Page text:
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20th Century Fox presents
"We're not in therapy right now. We're in real life."
DVD ReviewWriter/director Tamara Jenkins isn't one for bold and sweeping statements—she's more interested in the telling detail, the unusual nuance, the flash of disarming candor and the layers of history that inform the complicated relationships between family members. She's got the instincts and eye of a great short story writer, not a novelist—and there's a whole lot to be said for that, as the legions of fans of, say, Alice Munro and Raymond Carver can attest. So The Savages, while it has the trappings of a deeply conventional Problem Movie, is superior in its illumination of the little things. It's the kind of picture that can annoy people who are looking for a film to cut a wide swath, and if that's what you're looking for, this surely isn't the movie for you.
For the rest of us, though, extremely high acting values and a mordant sense of humor go a long way. The set-up of the piece couldn't be more ordinary—Wendy is an aspiring playwright in New York, working as a temp and pushing 40; her brother John is an academic in Buffalo who needs to finish his Brecht book, because that's all that matters in the hothouse of academia; and they get the call from out west that their father is deteriorating. Dad's girlfriend passes on and it's clear that the old man can't take care of himself, so in an all-too-familiar reversal of roles, Wendy and John are pressed into taking care of their father, finding him an available bed in a nursing home, packing up his things, and contending with the noise and the many details of the imminent mortality of a parent. It's something we've all seen, and many have experienced first hand, or will be contending with in the years and decades ahead. (It's also a reminder to me to be extra nice to my own kids.) Jenkins' very smart script has attracted a cast of the highest caliber, and maybe the greatest pleasure of the movie is watching them at work, teasing out jokes and nuances that in lesser hands would have evaporated.
What the Savage children share is a ferocious fear of commitment, and their father's deterioration forces them to confront exactly that. Wendy is having a hopeless affair with a married older man—he steals a few minutes for her while he's ostensibly walking his dog and actually working through his midlife crisis, and you can see that Wendy, both personally and professionally, is terrified of facing the truths of her own failings. Laura Linney is remarkable in the role, showing us that Wendy clings to her dreams even though she thinks they're a little bit stupid and unrealistic; she's hungry for human connections, and is left picking up scraps. Philip Seymour Hoffman plays her brother, the self-appointed realist in the family—he's great at communicating how John has been in the academic echo chamber for so long that he can't see anything else, and how he passes off his emotional callousness as straight shooting. And maybe best of all, and with the least to say, is Philip Bosco, as Lenny, their father. Even in the best of times, it seems like Lenny was an irascible sort, and age and infirmity have made him cranky, contrary, uncompromising, and unable to take care of himself, a brutal cocktail for a guy who clearly didn't much care for his kids. He's like a pissed off Buffalonian Lear, and he can be both a son of a bitch and heartbreaking, as when, for instance, he mistakes his downscale nursing home for a shoddily run hotel.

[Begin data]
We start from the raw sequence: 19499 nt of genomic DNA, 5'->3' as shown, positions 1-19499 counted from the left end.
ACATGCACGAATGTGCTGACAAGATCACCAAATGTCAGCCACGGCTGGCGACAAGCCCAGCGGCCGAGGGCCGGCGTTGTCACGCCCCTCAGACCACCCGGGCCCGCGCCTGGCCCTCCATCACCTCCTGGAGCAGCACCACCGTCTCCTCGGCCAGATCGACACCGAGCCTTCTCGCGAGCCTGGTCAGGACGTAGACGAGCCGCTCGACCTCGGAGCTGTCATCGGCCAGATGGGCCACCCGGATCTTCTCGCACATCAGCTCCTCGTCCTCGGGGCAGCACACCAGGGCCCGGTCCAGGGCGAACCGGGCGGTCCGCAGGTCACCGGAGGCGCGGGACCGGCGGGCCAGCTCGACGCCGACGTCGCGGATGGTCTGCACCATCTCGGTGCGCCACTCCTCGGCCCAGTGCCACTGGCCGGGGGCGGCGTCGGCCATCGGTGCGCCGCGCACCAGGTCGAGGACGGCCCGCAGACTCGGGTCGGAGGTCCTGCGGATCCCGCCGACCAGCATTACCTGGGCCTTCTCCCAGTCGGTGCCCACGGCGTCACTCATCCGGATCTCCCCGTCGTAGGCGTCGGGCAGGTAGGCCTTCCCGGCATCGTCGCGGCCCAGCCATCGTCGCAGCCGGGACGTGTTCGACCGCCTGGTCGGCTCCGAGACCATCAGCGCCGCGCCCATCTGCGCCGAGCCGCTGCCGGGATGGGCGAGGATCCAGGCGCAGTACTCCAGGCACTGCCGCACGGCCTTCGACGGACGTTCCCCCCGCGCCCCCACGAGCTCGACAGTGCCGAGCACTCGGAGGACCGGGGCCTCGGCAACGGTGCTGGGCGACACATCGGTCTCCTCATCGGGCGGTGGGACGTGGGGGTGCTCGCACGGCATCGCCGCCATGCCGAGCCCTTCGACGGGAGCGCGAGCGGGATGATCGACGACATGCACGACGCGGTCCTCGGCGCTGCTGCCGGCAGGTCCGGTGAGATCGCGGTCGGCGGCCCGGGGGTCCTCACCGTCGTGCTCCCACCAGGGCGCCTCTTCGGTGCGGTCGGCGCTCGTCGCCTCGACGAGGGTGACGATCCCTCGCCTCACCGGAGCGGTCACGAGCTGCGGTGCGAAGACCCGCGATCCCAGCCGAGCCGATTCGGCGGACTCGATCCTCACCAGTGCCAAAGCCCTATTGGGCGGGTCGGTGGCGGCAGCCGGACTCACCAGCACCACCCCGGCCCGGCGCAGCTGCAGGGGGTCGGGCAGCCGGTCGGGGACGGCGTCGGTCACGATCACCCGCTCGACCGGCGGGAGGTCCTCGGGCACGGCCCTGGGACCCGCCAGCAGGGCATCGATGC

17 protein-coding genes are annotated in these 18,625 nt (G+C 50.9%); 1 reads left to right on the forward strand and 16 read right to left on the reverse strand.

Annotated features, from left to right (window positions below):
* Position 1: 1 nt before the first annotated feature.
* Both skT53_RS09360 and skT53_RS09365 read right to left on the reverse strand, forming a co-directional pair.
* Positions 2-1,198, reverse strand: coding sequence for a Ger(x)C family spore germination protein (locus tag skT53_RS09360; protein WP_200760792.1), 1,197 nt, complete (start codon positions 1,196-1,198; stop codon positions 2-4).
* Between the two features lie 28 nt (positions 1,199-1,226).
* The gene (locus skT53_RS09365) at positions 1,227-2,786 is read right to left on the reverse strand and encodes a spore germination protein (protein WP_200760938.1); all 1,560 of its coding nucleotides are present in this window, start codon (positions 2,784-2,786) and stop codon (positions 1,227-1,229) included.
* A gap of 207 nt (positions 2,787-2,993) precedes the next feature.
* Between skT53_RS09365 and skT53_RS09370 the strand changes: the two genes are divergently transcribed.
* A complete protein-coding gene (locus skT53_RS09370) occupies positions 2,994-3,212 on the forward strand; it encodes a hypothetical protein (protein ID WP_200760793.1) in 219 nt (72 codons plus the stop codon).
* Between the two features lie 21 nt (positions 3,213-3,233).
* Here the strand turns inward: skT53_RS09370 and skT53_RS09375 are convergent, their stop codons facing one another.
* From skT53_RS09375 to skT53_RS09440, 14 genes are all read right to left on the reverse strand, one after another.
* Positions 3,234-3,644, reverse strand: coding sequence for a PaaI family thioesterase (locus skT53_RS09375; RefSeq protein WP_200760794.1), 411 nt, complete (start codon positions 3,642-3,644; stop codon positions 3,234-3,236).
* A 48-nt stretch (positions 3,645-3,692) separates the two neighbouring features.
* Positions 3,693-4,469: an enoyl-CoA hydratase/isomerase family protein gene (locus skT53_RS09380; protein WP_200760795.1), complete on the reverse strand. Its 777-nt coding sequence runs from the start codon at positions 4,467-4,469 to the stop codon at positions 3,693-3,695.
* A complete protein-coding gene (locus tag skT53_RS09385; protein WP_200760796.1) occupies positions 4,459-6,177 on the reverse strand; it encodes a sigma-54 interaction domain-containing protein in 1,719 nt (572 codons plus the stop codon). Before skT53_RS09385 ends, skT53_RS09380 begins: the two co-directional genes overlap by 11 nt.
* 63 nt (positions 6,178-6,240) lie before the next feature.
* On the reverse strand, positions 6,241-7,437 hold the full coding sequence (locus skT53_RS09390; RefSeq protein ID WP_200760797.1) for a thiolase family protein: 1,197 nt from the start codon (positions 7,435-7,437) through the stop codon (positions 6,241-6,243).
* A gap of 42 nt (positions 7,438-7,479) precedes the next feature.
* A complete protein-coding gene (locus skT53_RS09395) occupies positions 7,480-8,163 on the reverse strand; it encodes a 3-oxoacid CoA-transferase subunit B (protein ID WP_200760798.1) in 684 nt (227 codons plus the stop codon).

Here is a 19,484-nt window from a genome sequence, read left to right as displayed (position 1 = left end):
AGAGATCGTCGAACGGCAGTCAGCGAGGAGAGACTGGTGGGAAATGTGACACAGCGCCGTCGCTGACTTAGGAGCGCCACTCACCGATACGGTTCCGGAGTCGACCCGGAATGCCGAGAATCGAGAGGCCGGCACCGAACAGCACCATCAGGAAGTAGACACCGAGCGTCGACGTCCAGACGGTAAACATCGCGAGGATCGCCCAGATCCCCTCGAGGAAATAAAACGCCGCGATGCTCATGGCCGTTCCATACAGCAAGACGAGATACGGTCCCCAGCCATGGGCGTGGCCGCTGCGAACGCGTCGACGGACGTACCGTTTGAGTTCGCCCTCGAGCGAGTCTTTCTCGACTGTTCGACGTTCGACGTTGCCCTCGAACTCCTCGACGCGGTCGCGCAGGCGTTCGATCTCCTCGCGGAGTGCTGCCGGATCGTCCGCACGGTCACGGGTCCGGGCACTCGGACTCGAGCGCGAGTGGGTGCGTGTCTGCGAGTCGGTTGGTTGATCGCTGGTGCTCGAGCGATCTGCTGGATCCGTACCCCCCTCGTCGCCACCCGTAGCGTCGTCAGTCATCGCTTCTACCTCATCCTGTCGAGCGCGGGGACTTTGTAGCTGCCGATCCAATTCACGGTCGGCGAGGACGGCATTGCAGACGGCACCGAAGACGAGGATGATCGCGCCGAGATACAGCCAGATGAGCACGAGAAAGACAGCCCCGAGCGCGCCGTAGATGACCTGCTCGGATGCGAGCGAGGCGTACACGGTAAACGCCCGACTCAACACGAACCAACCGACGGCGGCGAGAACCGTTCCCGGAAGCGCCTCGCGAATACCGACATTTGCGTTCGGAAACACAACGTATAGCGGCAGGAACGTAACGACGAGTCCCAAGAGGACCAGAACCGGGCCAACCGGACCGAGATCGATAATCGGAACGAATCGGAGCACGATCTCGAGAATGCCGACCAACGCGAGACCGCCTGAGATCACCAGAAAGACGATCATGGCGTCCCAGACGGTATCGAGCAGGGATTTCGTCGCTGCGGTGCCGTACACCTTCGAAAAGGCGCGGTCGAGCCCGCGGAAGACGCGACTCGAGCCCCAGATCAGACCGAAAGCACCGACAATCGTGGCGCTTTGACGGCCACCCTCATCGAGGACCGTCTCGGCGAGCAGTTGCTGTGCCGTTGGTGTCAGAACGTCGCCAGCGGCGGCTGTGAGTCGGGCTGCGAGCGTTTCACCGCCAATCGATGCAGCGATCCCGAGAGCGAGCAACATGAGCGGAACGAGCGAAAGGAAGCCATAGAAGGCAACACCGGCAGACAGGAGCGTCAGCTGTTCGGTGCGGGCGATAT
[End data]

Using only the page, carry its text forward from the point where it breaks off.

You can pretty much tell where all of this is headed, and Jenkins isn't much interested in springing big narrative surprises on us. You do sometimes feel like maybe it's a little thin—the movie runs close to two hours, and for much of it, really nothing much happens—but there are enough terrific small moments to keep you hanging in, and Hoffman and Linney pull off one of the toughest things actors can do: we actually believe that they could be brother and sister. Jenkins occasionally goes broad for a big laugh, even if it's a little jarring—to bring back the old times, for instance, Lenny screens The Jazz Singer for his fellow residents, and we see the blackface scenes pissing off the principally African-American staff, but the movie was probably twenty years before even Lenny's time. If you go hunting for reasons not to like this movie, you'll find them; it's on a small scale, but its pleasures are numerous.
Rating for Style: A-
Rating for Substance: A-
Image Transfer Review: dOc was provided only with a screener disc for review purposes, so it may not accurately reflect the final product—the review copy has more than its share of image problems, however. Flesh tones look almost uniformly blotchy, and the transfer sorely lacks in detail, at the dark end of the spectrum especially.
Image Transfer Grade: C-
Audio Transfer Review: The 5.1 track can sound a little overmixed, especially considering that it's almost entirely a dialogue-driven movie; you'll be able to make out almost all of it, though, despite occasional distractions.
Audio Transfer Grade: B+
Disc ExtrasAnimated menu with music
Scene Access with 28 cues and remote access
Subtitles/Captions in English, Spanish, French with remote access
8 Other Trailer(s) featuring Juno, 27 Dresses, The Darjeeling Limited, The Family Stone, Music Within, The Onion Movie, Bones, Bonneville
Extras Grade: C+
Final CommentsA terrifically talented trio of lead actors find every last complexity in a mordantly funny and true screenplay, making for a keenly observed film about growing old, and caring for those you're related to, whether you like them or not, as time brutally marches on.
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